Walking Charlie's Delta Trail

Down in the Delta, life is anything but dry. Canals, tributaries, rivers, swamps and winding water ways link everything together and sometimes seem to lead nowhere. In this part of the world, the highways are the riverways.

During the War, duty in the Delta was a continuous barrage of water and mud. It was just a way of life. The easiest, fastest and safest way to travel was by boat. And the Brown Water Navy were the ones who patrolled those highways of water.

The Viet Cong had been born there and knew the Delta. The Navy and Army units assigned there had scant little time to learn all the secrets of survival.

In the region bounding a triangle of Vinh Long, CanTho and Sa Dec, the Viet Cong prevailed. This was *their* country. We had to keep our eyes on the treeline.

Recently, some of the old trails and strongholds of the Delta have been opened for national tours, showing the hideouts and hiding places of the VC in the Delta. Here is a scant collection of some camera shots as we walked Charlie's trail.

One of the amazing things about a tropical wetland is the proliferation of vegetation, both healthful and deadly. Combined with the meat of such animals as snake, monkey, and fish, there was a smorgasbord for the taking. Within these two pictures, here and here , there are vines filled with fresh water, roots of protein, fruits and nourishing array of foods that could keep you alive for months..... if only you ate the right ones. Nearly identical vines and plants lay side by side with one that could kill you with an agonizing poison, and the snakes and spiders with their deadly bites. Those who have spent time in the Delta can recognize which are which. Those who can't die of starvation, or worse, in a natural supermarket.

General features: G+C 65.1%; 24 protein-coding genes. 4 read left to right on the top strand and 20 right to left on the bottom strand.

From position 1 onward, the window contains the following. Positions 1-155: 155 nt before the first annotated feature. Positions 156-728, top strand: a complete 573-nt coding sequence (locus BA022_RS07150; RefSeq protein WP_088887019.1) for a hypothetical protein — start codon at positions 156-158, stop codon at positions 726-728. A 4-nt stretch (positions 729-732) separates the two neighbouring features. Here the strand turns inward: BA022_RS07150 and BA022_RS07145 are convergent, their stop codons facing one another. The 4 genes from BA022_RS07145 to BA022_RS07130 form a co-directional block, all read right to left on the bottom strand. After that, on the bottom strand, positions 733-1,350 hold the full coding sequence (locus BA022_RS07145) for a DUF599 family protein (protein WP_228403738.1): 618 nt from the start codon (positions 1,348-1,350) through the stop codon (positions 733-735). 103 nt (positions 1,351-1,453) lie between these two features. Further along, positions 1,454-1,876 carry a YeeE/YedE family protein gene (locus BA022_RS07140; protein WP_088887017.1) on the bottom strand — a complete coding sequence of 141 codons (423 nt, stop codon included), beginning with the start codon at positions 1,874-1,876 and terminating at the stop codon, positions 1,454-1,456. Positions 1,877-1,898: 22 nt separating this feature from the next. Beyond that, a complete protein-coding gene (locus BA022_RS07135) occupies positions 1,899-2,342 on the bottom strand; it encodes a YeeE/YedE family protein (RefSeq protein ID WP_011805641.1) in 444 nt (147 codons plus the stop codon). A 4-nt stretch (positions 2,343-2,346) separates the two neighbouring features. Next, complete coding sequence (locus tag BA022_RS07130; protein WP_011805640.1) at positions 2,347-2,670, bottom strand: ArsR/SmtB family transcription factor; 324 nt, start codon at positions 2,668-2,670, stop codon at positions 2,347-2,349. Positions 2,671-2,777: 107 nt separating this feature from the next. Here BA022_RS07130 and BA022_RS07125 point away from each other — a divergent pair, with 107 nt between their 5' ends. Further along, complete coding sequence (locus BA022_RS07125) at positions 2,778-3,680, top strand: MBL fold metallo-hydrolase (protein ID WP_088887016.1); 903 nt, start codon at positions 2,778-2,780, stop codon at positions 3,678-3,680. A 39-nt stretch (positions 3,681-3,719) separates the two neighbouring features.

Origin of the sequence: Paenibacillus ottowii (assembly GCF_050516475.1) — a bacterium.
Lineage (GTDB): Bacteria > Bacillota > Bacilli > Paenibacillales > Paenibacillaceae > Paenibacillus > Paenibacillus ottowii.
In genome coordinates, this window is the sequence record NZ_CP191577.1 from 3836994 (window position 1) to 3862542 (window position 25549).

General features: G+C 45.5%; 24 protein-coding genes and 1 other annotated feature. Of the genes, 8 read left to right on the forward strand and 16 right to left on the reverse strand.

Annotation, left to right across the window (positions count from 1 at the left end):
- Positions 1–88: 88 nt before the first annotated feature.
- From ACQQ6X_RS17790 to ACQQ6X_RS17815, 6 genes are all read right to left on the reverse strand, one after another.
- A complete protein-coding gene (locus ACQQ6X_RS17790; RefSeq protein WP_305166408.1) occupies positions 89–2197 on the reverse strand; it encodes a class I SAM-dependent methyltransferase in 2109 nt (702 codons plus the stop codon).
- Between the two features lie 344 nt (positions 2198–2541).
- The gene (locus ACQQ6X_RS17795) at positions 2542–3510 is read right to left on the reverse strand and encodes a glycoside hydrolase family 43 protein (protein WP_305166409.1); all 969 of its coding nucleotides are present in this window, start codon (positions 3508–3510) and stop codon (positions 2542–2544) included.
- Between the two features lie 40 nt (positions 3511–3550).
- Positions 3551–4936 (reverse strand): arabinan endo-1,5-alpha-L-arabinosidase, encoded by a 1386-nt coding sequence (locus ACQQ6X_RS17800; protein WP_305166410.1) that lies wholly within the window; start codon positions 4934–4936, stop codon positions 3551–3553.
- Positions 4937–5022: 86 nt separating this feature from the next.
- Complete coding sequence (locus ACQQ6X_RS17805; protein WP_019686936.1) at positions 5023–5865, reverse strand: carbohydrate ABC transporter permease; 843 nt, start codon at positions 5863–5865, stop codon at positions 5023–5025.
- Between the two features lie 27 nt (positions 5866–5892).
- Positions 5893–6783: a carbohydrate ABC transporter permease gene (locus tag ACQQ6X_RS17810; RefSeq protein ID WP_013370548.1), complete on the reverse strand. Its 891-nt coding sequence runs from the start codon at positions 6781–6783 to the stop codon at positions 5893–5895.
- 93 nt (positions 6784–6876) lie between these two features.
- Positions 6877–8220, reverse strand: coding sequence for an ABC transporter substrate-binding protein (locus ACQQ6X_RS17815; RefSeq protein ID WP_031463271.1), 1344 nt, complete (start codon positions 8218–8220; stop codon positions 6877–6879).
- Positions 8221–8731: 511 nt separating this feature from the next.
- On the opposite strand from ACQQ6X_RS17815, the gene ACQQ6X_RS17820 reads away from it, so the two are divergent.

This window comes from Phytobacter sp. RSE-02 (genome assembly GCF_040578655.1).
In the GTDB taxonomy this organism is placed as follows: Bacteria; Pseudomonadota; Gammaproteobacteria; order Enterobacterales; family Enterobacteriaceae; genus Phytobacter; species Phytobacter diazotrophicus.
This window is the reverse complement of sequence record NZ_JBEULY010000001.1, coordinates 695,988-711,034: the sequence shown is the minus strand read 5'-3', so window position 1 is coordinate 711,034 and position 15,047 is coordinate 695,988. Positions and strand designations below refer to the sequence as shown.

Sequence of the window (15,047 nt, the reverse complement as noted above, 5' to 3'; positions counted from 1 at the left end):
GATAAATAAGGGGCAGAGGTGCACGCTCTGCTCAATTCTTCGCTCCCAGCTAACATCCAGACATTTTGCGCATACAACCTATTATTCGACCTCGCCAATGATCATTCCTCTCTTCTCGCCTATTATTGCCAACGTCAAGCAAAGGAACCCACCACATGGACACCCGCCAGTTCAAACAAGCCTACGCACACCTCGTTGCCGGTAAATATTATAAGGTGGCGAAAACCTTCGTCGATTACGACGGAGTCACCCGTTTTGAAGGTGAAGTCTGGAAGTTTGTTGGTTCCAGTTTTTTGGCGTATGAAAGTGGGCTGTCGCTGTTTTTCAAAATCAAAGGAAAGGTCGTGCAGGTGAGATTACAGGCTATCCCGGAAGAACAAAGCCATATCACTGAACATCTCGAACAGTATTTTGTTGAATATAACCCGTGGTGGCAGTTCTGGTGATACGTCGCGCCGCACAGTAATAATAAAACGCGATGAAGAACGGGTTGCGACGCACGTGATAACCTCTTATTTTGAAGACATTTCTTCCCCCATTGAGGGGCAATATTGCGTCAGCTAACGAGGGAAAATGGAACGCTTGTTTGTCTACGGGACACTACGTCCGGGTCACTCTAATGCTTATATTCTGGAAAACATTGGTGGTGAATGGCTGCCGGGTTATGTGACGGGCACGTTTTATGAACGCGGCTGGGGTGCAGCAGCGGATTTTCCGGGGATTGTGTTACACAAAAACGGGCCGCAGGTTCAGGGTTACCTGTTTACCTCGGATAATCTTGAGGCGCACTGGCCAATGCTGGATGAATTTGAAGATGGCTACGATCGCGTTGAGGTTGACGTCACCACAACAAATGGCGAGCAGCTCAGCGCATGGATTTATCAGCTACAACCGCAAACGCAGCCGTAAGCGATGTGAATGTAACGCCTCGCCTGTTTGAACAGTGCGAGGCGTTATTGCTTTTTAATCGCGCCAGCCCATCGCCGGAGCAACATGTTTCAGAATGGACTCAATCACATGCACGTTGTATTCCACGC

A favorite "trick" of the Viet Cong was to lie in wait along the treeline to ambush their enemies. In a cleverly disguised "spider hole" they would wait for days for boats or foot patrols. The spider holes were so well camouflaged that there are many stories of troops literally walking right over the hiding areas.

The VC would dig a hole, lower into it a large clay jar (typically used to hold fresh water) and cover this with a hinged lid that was undetectable when covered correctly. The lids swung open easily and provided a bullet-proof wall with it's thick wood. But imagine the life of the VC living in the spider hole. If the jar ever broke (and even when it didn't), the hole became instantly shared with the poisonous snakes and insects and filled with water.

Hidden among the trees were paths (not nearly so well marked as they are now to facilitate the tours) that wove and wound on the semi-solid ground. Some led nowhere; some led to vital VC command posts, now reconstructed for the tours. The location of some were known or suspected, based on the surrounding collection of 200-pound bomb craters that now make up series of swamp lagoons.

Much of the area is still full of mine fields and other marked locations warning of dangerous materials.